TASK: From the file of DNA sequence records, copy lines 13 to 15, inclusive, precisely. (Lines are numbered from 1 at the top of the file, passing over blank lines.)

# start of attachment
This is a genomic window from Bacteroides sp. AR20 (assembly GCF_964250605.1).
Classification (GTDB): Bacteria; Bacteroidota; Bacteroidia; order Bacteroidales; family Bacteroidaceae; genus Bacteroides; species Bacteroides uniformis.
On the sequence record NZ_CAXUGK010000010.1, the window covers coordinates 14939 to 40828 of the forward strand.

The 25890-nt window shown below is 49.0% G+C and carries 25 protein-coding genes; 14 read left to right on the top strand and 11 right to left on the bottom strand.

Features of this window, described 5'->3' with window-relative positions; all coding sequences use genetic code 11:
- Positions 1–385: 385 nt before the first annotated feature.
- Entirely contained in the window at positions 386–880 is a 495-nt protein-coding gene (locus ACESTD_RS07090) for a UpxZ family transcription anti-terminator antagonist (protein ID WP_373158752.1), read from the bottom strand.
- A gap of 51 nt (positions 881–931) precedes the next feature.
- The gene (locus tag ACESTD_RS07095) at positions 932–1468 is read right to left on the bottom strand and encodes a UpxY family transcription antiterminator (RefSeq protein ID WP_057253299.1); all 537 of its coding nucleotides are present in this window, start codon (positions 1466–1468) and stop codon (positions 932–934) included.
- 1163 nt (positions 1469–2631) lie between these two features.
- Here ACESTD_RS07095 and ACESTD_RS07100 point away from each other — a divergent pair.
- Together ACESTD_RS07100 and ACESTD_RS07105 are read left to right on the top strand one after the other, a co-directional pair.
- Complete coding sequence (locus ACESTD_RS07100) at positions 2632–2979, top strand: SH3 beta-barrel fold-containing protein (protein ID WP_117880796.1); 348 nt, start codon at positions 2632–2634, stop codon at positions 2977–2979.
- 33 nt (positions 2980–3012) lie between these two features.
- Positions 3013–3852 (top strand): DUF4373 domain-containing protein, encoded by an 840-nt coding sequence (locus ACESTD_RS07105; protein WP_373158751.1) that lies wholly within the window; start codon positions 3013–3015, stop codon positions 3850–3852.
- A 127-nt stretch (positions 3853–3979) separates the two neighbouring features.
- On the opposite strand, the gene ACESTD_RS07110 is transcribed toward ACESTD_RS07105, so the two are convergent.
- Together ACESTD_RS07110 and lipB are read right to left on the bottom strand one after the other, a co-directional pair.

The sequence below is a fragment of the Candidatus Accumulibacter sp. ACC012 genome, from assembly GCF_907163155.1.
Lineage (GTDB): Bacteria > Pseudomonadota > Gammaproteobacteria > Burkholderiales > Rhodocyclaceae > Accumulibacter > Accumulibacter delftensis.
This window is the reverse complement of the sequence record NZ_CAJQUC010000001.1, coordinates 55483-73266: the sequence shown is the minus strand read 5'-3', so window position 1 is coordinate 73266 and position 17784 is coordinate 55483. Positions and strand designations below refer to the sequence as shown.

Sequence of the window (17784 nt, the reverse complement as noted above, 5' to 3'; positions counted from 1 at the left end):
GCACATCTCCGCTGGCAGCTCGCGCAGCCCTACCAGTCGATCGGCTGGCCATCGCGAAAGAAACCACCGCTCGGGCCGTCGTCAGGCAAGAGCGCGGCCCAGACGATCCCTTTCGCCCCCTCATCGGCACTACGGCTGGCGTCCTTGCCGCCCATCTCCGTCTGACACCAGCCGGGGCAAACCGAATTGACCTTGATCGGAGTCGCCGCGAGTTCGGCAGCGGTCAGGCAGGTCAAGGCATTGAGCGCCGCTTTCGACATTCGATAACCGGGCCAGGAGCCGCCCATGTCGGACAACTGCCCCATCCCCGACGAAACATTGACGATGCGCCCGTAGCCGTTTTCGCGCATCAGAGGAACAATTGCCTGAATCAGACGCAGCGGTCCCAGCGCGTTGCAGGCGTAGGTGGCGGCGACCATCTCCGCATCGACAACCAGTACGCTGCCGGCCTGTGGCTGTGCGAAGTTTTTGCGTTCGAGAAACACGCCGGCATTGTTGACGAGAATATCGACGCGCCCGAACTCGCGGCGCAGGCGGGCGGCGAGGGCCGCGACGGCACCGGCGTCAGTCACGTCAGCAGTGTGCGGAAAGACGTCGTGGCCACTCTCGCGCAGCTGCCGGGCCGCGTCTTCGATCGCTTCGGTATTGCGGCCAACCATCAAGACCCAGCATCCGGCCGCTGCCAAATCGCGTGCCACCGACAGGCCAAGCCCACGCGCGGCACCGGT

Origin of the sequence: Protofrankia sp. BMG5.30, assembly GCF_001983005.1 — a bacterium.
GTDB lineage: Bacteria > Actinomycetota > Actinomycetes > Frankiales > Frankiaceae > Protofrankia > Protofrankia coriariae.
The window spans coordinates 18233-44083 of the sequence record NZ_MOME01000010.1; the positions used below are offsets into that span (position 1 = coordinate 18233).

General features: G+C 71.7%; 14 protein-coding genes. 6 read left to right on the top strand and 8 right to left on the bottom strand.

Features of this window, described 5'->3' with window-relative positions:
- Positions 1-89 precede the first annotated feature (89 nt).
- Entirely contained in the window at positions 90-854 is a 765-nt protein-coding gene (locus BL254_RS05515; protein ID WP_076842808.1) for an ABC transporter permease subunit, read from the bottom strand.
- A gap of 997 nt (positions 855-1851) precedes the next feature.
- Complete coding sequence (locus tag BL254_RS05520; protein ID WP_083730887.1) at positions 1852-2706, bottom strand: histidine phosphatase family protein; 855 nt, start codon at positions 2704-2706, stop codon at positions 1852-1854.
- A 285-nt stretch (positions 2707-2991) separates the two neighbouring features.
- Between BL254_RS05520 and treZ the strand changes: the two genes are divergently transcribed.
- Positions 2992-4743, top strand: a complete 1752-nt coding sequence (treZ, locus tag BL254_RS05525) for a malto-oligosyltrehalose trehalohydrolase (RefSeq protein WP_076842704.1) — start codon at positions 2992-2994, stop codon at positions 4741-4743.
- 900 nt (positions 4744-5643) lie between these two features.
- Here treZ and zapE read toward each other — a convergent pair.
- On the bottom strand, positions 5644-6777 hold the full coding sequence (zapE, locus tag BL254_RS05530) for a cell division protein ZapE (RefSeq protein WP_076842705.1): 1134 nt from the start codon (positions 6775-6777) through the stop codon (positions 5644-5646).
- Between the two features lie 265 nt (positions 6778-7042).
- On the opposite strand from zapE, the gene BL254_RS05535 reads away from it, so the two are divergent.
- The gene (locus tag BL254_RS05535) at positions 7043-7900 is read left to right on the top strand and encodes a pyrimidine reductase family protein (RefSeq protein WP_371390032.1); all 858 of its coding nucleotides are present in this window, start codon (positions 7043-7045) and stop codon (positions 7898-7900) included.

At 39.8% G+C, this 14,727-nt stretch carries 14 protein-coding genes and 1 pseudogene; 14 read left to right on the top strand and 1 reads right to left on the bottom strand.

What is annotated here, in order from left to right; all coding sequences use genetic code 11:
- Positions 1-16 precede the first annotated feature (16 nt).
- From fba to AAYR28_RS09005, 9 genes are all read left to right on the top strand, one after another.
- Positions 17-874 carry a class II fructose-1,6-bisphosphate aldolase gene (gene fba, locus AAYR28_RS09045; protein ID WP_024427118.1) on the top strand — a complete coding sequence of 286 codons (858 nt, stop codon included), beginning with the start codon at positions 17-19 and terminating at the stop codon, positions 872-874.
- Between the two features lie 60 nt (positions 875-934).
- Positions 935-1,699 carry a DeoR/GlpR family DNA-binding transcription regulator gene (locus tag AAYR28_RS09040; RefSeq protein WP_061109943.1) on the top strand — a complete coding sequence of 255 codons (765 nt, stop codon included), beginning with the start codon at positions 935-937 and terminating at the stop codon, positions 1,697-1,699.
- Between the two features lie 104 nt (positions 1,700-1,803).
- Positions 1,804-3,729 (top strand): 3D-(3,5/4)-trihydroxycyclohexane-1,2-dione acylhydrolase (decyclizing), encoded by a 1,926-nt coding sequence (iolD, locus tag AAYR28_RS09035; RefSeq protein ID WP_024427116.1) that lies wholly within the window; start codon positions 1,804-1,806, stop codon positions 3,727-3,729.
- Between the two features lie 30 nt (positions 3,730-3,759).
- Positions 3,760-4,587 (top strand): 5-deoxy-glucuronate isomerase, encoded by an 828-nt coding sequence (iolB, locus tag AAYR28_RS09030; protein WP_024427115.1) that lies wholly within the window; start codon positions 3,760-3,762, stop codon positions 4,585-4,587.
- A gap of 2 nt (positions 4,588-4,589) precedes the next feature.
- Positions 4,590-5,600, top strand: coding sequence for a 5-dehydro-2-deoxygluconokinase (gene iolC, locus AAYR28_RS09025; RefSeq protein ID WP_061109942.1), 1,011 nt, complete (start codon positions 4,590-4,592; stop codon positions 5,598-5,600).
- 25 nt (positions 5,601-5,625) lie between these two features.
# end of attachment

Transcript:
- Complete coding sequence (locus ACESTD_RS07100) at positions 2632–2979, top strand: SH3 beta-barrel fold-containing protein (protein ID WP_117880796.1); 348 nt, start codon at positions 2632–2634, stop codon at positions 2977–2979.
- 33 nt (positions 2980–3012) lie between these two features.
- Positions 3013–3852 (top strand): DUF4373 domain-containing protein, encoded by an 840-nt coding sequence (locus ACESTD_RS07105; protein WP_373158751.1) that lies wholly within the window; start codon positions 3013–3015, stop codon positions 3850–3852.